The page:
My role as a subject matter expert for Konica Minolta’s education solutions market couldn’t fit my personal passion for education any better. Aside from my role collaborating with our marketing and sales teams, I’m also an adjunct professor at New York University and a volunteer and board member at Living Values Education, a non-profit agency that teaches children how to live their own social, moral and spiritual values. It includes training teachers on conflict resolution and creating an anti-bullying environment.
Such holistic opportunities may be rare for our children to learn about. Just as rare are lessons that could certainly improve their lives, like technology. So when one of our Konica Minolta sales teams saw an opportunity to address this at The Center for Hands-On Learning (CHOL) in Rio Rancho, NM, I was thrilled.
Let me toot their horn for them.
CHOL is a 13-employee non-profit organization that supplies popular learning kits for grades K-5 worldwide. These kits include games, puzzles and other fun and colorful educational activities. To help fund its growing venture, it began providing copying services for other local businesses, significantly increasing its print production volume. Our team – comprised of commercial print specialist Millard Hall, production print specialist Chris Scirone, production print systems analyst Dean Taylor, and director of production print Tony Barlow – addressed it by providing the appropriate printers. But because our team had grown so familiar with CHOL’s business, they saw another opportunity that would enhance the organization’s curriculum services. One that CHOL had never even considered.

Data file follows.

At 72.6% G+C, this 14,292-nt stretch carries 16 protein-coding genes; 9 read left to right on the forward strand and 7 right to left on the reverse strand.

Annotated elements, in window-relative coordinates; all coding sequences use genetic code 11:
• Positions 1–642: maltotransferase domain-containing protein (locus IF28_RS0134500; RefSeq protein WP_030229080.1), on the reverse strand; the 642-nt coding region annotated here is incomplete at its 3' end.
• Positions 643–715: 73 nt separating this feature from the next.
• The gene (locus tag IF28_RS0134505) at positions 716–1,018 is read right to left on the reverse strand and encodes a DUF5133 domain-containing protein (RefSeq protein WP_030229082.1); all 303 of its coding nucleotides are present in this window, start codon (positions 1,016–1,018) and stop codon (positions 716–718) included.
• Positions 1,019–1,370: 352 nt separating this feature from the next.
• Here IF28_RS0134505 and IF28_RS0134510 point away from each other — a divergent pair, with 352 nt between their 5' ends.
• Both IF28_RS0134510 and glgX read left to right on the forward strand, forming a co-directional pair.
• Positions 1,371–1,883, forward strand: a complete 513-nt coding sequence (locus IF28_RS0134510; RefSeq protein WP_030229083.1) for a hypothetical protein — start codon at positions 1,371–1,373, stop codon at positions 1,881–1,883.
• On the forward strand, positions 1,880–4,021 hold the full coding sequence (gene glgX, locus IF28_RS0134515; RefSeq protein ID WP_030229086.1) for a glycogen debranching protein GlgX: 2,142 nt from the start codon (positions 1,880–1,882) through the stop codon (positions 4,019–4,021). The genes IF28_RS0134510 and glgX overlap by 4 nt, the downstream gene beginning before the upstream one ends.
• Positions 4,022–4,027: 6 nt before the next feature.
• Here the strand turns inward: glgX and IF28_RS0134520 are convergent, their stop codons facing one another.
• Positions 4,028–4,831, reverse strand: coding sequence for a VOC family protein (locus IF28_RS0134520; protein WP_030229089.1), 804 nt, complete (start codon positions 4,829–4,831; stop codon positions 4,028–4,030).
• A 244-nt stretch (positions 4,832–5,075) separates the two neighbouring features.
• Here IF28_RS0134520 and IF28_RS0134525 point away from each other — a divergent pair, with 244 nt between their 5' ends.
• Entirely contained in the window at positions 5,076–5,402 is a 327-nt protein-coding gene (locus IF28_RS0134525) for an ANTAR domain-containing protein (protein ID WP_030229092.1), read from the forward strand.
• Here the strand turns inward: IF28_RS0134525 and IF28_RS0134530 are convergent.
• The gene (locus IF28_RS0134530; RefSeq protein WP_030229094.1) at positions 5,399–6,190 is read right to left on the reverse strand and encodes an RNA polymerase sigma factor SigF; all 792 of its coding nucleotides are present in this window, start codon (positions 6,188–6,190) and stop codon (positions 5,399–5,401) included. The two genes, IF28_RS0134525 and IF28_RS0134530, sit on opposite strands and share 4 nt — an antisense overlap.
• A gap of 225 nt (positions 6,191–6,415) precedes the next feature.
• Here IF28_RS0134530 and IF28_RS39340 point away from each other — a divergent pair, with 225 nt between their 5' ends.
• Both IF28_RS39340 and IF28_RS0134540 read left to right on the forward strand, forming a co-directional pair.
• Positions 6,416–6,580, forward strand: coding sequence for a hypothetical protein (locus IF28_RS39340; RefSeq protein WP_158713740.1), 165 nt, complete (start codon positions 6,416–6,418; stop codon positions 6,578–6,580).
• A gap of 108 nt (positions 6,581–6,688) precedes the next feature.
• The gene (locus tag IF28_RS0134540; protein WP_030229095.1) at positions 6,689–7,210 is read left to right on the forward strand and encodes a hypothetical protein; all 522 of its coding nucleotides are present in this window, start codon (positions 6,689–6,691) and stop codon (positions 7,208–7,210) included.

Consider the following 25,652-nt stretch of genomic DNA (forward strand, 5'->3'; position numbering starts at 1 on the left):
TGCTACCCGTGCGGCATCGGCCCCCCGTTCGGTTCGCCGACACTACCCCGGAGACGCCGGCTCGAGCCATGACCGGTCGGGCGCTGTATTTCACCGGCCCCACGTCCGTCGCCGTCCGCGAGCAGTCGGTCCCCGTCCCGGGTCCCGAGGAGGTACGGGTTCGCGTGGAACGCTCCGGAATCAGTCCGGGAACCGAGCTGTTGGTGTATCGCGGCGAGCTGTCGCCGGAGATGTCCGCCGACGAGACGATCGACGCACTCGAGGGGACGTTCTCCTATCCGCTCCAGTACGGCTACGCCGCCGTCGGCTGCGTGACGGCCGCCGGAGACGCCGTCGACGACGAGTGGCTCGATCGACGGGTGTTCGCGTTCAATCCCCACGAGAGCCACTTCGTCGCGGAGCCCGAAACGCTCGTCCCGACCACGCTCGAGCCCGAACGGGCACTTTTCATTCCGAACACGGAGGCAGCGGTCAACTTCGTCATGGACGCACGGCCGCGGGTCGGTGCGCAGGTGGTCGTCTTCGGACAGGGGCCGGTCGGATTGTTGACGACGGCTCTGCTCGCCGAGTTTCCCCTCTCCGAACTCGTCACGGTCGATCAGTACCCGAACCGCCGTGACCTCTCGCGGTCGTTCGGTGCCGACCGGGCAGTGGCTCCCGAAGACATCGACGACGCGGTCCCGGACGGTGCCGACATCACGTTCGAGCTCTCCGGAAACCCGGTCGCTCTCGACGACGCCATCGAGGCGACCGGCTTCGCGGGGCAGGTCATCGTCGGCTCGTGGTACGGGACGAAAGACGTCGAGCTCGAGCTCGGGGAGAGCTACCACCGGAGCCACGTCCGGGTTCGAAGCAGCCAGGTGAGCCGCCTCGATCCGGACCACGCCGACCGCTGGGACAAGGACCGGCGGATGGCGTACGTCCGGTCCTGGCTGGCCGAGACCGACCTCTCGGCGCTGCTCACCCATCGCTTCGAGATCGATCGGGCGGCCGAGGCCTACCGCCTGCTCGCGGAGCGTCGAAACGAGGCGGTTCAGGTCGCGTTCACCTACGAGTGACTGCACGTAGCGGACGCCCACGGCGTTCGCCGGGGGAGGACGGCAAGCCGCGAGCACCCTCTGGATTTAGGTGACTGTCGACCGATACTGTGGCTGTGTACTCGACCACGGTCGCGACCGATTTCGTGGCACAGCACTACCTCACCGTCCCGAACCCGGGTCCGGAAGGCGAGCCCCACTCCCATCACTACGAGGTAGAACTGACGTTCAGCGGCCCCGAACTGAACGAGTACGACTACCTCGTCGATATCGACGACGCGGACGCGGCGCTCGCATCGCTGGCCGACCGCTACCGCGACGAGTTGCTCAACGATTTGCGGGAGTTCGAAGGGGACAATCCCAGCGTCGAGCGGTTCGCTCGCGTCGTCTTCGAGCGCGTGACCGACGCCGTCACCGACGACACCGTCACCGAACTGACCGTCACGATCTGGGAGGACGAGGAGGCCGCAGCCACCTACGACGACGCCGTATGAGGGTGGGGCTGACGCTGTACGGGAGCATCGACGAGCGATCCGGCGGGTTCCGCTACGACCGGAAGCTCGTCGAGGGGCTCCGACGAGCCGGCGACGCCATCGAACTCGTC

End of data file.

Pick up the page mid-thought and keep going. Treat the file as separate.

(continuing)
They proposed that CHOL enhance their teaching kits with 3D printers – an innovative technology that many local schools didn’t offer to their students. CHOL’s administrators considered it and accepted it.
Our team exceeded CHOL’s expectations because they listened over time as the client relationship developed. They learned. They looked at the “big picture” and saw an opportunity. They saw how bundling 3D printers with CHOL’s learning kits wouldn’t just benefit the client, but the entire community. Being able to effectively address a client’s needs is good business, but effectively addressing a child’s education is priceless.
Just as CHOL’s founders had sought to improve learning, so, too, did Konica Minolta. It may not have been the team’s initial intention, but it became the intention once the unsolicited solution was identified. I could just see that light bulb going off over the heads of our sales team when the idea hit them. I could see them turning to each other at that moment of realization. And I could see the eyebrows of CHOL’s administrators rise when the idea was first presented to them and they recognized the great impact it would have on their kits and on the students.
I’ll bet that the eyebrows of those students throughout the Rio Rancho school district rose, too, when they saw their first 3D printer bring their lesson to life. Thanks to our Konica Minolta team, now 3D technology is no longer another rare lesson for them to learn.